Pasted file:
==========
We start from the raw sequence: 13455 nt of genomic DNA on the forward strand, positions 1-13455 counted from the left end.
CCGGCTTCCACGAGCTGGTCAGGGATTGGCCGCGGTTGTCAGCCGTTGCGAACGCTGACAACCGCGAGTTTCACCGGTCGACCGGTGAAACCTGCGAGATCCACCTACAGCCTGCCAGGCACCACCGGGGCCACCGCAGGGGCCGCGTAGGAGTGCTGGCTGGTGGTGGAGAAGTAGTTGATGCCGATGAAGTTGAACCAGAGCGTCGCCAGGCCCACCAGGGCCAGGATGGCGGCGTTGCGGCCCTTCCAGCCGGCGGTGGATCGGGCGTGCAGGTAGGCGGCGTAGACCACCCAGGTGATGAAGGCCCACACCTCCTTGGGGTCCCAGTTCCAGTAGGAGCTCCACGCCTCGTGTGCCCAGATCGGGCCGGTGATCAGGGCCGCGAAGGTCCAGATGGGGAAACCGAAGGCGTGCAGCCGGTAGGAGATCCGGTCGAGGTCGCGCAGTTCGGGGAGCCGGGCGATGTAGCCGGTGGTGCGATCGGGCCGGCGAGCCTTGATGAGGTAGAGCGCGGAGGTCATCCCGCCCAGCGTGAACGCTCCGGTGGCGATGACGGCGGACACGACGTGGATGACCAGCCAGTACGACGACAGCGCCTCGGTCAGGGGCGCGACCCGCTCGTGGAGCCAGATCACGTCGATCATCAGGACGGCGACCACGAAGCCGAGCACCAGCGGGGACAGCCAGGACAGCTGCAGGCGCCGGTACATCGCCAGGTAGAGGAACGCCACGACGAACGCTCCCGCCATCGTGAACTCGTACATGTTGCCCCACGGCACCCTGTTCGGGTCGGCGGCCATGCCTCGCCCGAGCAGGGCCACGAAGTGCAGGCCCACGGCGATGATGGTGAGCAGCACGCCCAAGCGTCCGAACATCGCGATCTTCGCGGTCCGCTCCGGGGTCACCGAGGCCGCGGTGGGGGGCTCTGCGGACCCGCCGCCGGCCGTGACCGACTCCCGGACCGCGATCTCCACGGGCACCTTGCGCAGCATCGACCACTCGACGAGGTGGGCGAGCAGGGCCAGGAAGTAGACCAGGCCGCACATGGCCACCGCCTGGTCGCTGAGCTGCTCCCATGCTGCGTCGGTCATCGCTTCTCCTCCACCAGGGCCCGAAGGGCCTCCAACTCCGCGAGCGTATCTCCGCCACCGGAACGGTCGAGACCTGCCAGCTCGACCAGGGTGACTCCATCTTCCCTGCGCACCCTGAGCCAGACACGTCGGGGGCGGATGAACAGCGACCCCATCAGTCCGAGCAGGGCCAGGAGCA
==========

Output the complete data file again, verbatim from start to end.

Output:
We start from the raw sequence: 13455 nt of genomic DNA on the forward strand, positions 1-13455 counted from the left end.
CCGGCTTCCACGAGCTGGTCAGGGATTGGCCGCGGTTGTCAGCCGTTGCGAACGCTGACAACCGCGAGTTTCACCGGTCGACCGGTGAAACCTGCGAGATCCACCTACAGCCTGCCAGGCACCACCGGGGCCACCGCAGGGGCCGCGTAGGAGTGCTGGCTGGTGGTGGAGAAGTAGTTGATGCCGATGAAGTTGAACCAGAGCGTCGCCAGGCCCACCAGGGCCAGGATGGCGGCGTTGCGGCCCTTCCAGCCGGCGGTGGATCGGGCGTGCAGGTAGGCGGCGTAGACCACCCAGGTGATGAAGGCCCACACCTCCTTGGGGTCCCAGTTCCAGTAGGAGCTCCACGCCTCGTGTGCCCAGATCGGGCCGGTGATCAGGGCCGCGAAGGTCCAGATGGGGAAACCGAAGGCGTGCAGCCGGTAGGAGATCCGGTCGAGGTCGCGCAGTTCGGGGAGCCGGGCGATGTAGCCGGTGGTGCGATCGGGCCGGCGAGCCTTGATGAGGTAGAGCGCGGAGGTCATCCCGCCCAGCGTGAACGCTCCGGTGGCGATGACGGCGGACACGACGTGGATGACCAGCCAGTACGACGACAGCGCCTCGGTCAGGGGCGCGACCCGCTCGTGGAGCCAGATCACGTCGATCATCAGGACGGCGACCACGAAGCCGAGCACCAGCGGGGACAGCCAGGACAGCTGCAGGCGCCGGTACATCGCCAGGTAGAGGAACGCCACGACGAACGCTCCCGCCATCGTGAACTCGTACATGTTGCCCCACGGCACCCTGTTCGGGTCGGCGGCCATGCCTCGCCCGAGCAGGGCCACGAAGTGCAGGCCCACGGCGATGATGGTGAGCAGCACGCCCAAGCGTCCGAACATCGCGATCTTCGCGGTCCGCTCCGGGGTCACCGAGGCCGCGGTGGGGGGCTCTGCGGACCCGCCGCCGGCCGTGACCGACTCCCGGACCGCGATCTCCACGGGCACCTTGCGCAGCATCGACCACTCGACGAGGTGGGCGAGCAGGGCCAGGAAGTAGACCAGGCCGCACATGGCCACCGCCTGGTCGCTGAGCTGCTCCCATGCTGCGTCGGTCATCGCTTCTCCTCCACCAGGGCCCGAAGGGCCTCCAACTCCGCGAGCGTATCTCCGCCACCGGAACGGTCGAGACCTGCCAGCTCGACCAGGGTGACTCCATCTTCCCTGCGCACCCTGAGCCAGACACGTCGGGGGCGGATGAACAGCGACCCCATCAGTCCGAGCAGGGCCAGGAGCA